The Fox Business Network, together with the Wall Street Journal, partnered to host the fourth Republican Presidential Primary Debate in Milwaukee Theater in Milwaukee, Wisconsin, tonight, according to Fox News.
Before the 9 p.m. start of the main GOP debate featuring Donald Trump, Ben Caron, Marco Rubio, Carly Fiorina, and Jeb Bush, an “undercard” debate was held, according to the Washington Post.
New Jersey Governor Greg Christie and Louisiana Governor Bobby Jindal were said to dominate the earlier debate with an “ongoing argument.”
Jindal has reportedly been part of the smaller Republican debate four times, while Christie took part in the main debates for the first three and was only this time relegated to the undercard. As Jindal took swipes at Christie, the New Jersey Governor was reported to attempt to steer discussion toward beating Hillary Clinton and the Democrats. Christie was also noted for appeals to those working in law enforcement, stating that he would offer more support than President Obama has.
“I will go to Washington…. To bring this entire country together for a better future for our children and grandchildren,” Christie was quoted.
Rick Santorum and Mike Huckabee also took part in the earlier debate. Huckabee and Christie were said to discuss changes they would make to the tax code, simplifying it greatly. Christie stated that he would change the tax code so that individuals could complete their taxes in “15 minutes.”
Huckabee reportedly described a plan that would eliminate income tax completely and move to a “fair tax” based system collected at retail points of sale.
Going into the main debate Donald Trump held 24.8 percent of Republican voter favor, Ben Carson held 24.4 percent, Marco Rubio captured 11.8 percent, Ted Cruz got 9.6 percent, Jeb Bush received 6.0 percent and Carly Fiorina, Rand Paul, and John Kasich received 3.0 percent apiece.
Neil Cavuto, one of the debate hosts, started by calling the economy the “elephant in the room” and explained that discussion of the economy was the main purpose of the Fox Business Network/Wall Street Journal GOP debate.
Cavuto’s first question to the candidates dealt with the minimum wage. The host spoke about demonstrators picketing outside the theater where the debate was being held and New York Governor Andrew Cuomo’s plan to raise the minimum wage to $15 for all employees of New York State. Cavuto asked Donald Trump if he supported a $15 minimum wage.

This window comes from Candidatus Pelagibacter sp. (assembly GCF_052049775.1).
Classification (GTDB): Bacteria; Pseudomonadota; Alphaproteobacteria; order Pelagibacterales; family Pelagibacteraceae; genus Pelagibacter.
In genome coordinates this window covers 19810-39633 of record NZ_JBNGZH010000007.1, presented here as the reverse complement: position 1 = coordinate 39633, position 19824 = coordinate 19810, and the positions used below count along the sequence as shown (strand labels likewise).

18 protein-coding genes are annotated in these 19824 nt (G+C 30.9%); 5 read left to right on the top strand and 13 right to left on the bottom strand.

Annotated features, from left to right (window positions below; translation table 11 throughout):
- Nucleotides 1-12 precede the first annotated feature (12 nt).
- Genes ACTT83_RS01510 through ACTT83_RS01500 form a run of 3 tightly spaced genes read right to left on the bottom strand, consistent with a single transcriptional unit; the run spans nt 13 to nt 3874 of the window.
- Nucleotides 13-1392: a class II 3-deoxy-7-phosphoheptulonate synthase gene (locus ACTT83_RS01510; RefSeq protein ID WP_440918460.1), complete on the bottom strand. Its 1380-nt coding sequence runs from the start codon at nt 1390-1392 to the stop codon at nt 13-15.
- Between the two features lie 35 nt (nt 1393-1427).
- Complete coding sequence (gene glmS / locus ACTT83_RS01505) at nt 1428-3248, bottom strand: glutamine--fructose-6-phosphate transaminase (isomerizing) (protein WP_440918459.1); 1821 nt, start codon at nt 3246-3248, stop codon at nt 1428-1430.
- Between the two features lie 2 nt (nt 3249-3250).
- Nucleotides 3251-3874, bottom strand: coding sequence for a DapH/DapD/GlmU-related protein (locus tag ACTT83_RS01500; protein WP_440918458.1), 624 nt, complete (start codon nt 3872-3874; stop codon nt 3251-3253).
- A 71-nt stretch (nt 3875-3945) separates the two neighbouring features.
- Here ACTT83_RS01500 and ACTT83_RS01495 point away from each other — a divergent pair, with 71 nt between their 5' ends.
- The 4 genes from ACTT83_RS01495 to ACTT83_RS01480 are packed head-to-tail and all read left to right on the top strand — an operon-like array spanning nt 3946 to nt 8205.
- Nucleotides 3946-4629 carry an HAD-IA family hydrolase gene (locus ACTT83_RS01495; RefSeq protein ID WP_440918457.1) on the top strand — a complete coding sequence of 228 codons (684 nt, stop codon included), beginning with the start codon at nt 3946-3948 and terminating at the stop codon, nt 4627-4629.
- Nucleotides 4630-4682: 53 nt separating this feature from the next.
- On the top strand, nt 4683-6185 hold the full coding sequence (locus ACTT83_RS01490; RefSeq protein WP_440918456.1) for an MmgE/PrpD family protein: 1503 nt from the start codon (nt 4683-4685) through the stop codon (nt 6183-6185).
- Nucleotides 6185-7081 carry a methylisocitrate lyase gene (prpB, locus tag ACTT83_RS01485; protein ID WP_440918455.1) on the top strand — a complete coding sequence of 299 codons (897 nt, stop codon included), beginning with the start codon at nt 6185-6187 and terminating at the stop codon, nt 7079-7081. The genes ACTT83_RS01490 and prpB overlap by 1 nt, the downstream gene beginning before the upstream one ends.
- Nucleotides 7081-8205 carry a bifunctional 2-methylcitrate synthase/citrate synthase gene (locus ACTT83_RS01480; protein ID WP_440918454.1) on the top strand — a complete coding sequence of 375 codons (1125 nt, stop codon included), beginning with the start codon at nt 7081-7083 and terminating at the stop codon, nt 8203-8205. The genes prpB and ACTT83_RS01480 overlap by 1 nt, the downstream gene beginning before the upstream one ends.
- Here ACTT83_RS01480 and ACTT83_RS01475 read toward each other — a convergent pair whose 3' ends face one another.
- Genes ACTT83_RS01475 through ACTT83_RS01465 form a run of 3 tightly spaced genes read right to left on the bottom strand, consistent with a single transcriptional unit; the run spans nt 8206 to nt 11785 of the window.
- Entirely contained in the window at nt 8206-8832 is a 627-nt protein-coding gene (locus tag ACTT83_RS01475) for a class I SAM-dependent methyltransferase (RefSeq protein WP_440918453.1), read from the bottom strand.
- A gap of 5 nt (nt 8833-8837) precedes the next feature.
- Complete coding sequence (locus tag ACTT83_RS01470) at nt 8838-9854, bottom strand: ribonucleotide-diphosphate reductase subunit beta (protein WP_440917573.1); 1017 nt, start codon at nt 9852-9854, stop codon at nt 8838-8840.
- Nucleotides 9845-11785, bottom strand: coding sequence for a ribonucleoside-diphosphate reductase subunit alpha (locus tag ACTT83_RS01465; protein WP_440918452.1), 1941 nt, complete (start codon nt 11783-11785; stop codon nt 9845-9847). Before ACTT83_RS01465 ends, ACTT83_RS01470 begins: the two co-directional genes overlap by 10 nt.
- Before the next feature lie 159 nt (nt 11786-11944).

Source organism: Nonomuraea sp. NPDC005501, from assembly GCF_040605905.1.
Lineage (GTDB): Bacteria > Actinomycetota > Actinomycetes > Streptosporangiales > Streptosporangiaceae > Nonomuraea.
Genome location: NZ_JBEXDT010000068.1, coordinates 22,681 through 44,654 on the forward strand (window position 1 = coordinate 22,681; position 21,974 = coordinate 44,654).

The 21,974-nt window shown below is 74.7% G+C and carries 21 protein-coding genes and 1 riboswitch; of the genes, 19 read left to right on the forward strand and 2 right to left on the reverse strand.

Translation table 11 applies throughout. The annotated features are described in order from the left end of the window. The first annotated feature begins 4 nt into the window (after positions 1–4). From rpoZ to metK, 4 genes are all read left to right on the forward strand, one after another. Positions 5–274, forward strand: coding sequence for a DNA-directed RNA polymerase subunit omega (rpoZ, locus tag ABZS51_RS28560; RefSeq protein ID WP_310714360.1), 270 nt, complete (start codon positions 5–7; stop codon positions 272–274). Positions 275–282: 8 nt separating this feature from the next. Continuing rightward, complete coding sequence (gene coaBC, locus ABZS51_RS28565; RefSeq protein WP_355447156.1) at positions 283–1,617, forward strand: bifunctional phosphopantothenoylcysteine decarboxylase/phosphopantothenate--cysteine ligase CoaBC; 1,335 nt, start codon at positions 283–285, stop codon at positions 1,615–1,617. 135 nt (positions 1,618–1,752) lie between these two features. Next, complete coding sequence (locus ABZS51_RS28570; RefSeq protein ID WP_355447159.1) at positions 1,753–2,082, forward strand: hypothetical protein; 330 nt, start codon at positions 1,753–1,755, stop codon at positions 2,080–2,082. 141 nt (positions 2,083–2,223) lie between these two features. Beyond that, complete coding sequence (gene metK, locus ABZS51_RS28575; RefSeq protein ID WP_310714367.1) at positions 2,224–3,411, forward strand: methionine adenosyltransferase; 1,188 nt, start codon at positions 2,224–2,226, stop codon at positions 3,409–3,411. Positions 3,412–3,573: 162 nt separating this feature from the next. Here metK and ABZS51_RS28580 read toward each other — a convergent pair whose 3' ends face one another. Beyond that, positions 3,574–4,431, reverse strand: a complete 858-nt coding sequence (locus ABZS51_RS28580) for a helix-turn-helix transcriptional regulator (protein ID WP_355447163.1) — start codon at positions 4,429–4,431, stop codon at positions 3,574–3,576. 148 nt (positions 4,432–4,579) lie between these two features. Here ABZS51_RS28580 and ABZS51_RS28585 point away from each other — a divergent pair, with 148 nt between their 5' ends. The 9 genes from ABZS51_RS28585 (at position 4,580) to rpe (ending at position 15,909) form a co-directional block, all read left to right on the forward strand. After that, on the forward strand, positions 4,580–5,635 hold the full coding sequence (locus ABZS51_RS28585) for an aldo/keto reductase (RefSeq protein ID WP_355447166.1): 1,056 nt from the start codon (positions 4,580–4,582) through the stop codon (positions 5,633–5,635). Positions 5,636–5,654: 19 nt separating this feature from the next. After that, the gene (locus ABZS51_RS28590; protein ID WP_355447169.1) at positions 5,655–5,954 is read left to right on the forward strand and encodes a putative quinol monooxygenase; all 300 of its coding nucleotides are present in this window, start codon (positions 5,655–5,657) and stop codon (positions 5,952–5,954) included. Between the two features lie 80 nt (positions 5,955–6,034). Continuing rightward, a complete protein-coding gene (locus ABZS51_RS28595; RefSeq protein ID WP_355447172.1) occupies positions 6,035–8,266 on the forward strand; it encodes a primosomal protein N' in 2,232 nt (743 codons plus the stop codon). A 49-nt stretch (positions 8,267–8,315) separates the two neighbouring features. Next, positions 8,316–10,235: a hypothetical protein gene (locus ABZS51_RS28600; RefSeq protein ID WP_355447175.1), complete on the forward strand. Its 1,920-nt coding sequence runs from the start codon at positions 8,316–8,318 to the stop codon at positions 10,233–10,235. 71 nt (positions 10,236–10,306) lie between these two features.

Trump responded that he did not support a $15 minimum wage because America is being beaten economically by other nations around the globe.
Ben Carson explained that every time the minimum wage is increased, the number of jobless people increases as well. Carson stated that only about 19 percent of African-American teenagers have jobs and that he felt that this is because wages are too high. Carson stated the he wished to teach people how to “ascend the ladder of opportunity” in the United States, without giving people all of the rewards up front, which he feels can make them dependent. Carson specifically stated that he would not raise the minimum wage nationally.
Marco Rubio stated that in the 21st century raising the minimum wage could be a “disaster.” Rubio described higher minimum wages accelerating the move toward automated workplaces. Rubio stated that the best way to raise wages in America is to make the country the best place in the world to do business.
“We need more welders and less philosophers, ” Marco Rubio stated to hoots and applause from the audience.
John Kasich noted that he was the only active serving head of a government on the stage, and that the state of Ohio had undergone a minor increase to wages recently. Kasich stated that he had a plan that could give the United States a balanced budget within 8 years and that he was the only presidential candidate who had such a plan.
“When you balance the budget and cut taxes, people get work,” John Kasich stated.
Kasich then described how Ohio lost 350,000 jobs before he took office and then gained close to 350,000 jobs after.
Maria Bartiromo stated that the IMF has lowered the outlook for global growth and that a recession is forecast by several economists. She asked Ted Cruz what element of an economic plan is most important for creating jobs.
From 2008 until to today, the economy has averaged 1.8 percent GDP growth, according to Ted Cruz, who feels this is a disaster. He outlined a plan for “booming” economic growth and reducing regulations that make it difficult for small business owners to operate.
Jeb Bush was then asked about the participation rate and unemployment rate in the United States and his plans to spur four percent annual GDP growth.
Bush stated his tax plan would cause an “explosion of investment” back into America. He also stated, to applause from the audience, that he would repeal many pieces of legislation enacted by President Obama.
Carly Fiorina was asked how she would respond to the claims that Democratic presidents are better at creating jobs than Republicans. Fiorina spoke about how the U.S. government has gotten “bigger and bigger” and more “corrupt” and that it is “crushing” the possibility of economic growth. Fiorina outlined a five part economic plan that included a three-page tax code and holding government officials accountable.
Rand Paul spoke about income inequality and that it “seems to be the worst” in cities run by Democrats. The Kentucky senator also stated that he feels the U.S. Federal Reserve has made income inequality worse be keeping interest rates “artificially low.”
[Feature Photo by Scott Olson/Getty Images]